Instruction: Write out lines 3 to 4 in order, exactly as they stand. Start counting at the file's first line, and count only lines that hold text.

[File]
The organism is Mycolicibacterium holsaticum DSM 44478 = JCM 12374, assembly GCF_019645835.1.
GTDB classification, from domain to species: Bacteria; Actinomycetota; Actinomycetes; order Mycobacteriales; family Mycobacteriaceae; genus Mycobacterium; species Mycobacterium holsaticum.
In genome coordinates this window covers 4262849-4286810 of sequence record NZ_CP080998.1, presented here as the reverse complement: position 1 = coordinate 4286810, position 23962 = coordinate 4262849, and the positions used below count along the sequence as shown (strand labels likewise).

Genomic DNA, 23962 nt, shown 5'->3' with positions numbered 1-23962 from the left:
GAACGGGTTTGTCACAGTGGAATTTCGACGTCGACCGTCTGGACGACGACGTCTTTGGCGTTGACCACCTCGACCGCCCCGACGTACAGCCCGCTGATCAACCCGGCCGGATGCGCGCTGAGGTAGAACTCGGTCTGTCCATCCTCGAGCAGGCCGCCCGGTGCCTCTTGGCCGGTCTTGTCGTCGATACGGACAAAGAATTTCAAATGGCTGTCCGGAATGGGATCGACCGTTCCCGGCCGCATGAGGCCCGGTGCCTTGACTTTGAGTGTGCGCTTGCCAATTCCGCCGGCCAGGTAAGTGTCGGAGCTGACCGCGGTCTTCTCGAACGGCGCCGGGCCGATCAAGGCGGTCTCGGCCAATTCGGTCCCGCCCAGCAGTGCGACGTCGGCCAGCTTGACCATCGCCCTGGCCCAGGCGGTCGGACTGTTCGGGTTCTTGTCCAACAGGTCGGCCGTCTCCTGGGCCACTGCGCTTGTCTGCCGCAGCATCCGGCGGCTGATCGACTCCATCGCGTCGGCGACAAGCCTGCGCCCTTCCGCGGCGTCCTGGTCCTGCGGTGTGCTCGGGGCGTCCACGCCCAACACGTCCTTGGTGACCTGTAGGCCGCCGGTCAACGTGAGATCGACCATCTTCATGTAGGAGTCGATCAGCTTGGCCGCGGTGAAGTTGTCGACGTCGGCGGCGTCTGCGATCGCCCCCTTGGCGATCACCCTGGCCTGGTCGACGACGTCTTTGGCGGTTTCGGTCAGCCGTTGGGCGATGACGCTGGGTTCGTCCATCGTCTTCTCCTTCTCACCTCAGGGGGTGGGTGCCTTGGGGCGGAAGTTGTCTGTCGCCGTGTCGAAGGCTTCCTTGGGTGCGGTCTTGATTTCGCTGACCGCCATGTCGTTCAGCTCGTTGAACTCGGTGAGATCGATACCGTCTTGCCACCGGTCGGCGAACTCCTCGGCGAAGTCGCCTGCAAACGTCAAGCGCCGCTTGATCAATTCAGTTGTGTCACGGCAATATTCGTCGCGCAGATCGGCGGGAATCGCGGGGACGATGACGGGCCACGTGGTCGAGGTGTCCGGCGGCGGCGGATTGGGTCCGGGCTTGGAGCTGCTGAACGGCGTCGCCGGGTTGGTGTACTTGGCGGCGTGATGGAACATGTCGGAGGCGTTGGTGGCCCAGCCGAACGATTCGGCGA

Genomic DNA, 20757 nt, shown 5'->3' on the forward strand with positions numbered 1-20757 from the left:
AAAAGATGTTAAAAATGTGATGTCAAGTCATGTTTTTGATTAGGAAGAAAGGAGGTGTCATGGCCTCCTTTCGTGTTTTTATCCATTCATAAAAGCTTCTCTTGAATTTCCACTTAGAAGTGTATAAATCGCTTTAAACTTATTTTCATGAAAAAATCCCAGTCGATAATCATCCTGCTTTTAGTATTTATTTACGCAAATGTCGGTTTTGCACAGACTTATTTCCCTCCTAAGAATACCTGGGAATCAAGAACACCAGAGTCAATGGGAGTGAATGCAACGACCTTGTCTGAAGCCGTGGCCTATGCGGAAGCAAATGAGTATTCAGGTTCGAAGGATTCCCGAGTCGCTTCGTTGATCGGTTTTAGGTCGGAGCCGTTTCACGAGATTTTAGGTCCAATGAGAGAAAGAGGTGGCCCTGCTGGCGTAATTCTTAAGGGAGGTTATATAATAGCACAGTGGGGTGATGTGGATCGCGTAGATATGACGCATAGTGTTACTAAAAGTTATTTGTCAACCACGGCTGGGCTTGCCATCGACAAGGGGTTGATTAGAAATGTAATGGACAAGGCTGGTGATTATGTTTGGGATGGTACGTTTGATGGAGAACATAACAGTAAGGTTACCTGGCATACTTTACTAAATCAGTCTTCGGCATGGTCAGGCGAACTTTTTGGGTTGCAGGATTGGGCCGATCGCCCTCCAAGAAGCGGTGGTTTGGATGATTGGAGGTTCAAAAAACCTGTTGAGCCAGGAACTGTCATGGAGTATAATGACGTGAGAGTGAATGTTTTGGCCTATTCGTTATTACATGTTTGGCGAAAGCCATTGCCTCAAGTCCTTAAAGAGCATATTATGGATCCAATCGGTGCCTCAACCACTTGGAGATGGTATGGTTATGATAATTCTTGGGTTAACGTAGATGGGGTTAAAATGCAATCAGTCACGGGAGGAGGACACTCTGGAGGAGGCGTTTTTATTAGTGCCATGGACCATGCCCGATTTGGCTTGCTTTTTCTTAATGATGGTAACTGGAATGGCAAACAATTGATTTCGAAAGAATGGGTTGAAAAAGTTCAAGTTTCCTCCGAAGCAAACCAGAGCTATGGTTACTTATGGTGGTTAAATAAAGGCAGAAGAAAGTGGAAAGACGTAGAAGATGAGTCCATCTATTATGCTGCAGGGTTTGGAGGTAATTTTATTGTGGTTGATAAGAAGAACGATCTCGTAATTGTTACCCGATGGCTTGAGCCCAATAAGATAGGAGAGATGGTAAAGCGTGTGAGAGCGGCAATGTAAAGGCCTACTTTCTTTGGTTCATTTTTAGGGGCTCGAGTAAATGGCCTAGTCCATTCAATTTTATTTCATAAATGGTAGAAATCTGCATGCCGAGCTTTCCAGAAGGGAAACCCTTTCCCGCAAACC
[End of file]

In genome coordinates this window covers 4262849-4286810 of sequence record NZ_CP080998.1, presented here as the reverse complement: position 1 = coordinate 4286810, position 23962 = coordinate 4262849, and the positions used below count along the sequence as shown (strand labels likewise).

Genomic DNA, 23962 nt, shown 5'->3' with positions numbered 1-23962 from the left: